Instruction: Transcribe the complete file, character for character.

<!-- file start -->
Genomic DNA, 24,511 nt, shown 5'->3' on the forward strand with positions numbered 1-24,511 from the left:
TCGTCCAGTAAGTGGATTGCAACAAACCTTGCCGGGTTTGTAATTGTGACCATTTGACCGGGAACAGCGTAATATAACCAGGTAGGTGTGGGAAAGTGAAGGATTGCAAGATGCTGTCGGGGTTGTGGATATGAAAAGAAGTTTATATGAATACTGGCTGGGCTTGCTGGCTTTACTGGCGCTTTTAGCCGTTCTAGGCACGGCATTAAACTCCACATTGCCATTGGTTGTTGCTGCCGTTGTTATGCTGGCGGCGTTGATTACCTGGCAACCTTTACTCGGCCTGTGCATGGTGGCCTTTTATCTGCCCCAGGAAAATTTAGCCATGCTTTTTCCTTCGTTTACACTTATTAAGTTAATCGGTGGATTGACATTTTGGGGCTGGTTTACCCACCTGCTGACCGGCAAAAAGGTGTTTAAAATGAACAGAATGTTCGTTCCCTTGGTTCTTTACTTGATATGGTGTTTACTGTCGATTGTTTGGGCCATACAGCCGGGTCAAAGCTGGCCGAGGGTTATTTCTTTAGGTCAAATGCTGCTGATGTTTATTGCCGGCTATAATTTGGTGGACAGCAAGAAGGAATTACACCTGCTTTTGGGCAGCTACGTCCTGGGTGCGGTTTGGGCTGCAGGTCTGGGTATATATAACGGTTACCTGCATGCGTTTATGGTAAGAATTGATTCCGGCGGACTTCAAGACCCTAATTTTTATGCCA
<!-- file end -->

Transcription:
Genomic DNA, 24,511 nt, shown 5'->3' on the forward strand with positions numbered 1-24,511 from the left:
TCGTCCAGTAAGTGGATTGCAACAAACCTTGCCGGGTTTGTAATTGTGACCATTTGACCGGGAACAGCGTAATATAACCAGGTAGGTGTGGGAAAGTGAAGGATTGCAAGATGCTGTCGGGGTTGTGGATATGAAAAGAAGTTTATATGAATACTGGCTGGGCTTGCTGGCTTTACTGGCGCTTTTAGCCGTTCTAGGCACGGCATTAAACTCCACATTGCCATTGGTTGTTGCTGCCGTTGTTATGCTGGCGGCGTTGATTACCTGGCAACCTTTACTCGGCCTGTGCATGGTGGCCTTTTATCTGCCCCAGGAAAATTTAGCCATGCTTTTTCCTTCGTTTACACTTATTAAGTTAATCGGTGGATTGACATTTTGGGGCTGGTTTACCCACCTGCTGACCGGCAAAAAGGTGTTTAAAATGAACAGAATGTTCGTTCCCTTGGTTCTTTACTTGATATGGTGTTTACTGTCGATTGTTTGGGCCATACAGCCGGGTCAAAGCTGGCCGAGGGTTATTTCTTTAGGTCAAATGCTGCTGATGTTTATTGCCGGCTATAATTTGGTGGACAGCAAGAAGGAATTACACCTGCTTTTGGGCAGCTACGTCCTGGGTGCGGTTTGGGCTGCAGGTCTGGGTATATATAACGGTTACCTGCATGCGTTTATGGTAAGAATTGATTCCGGCGGACTTCAAGACCCTAATTTTTATGCCA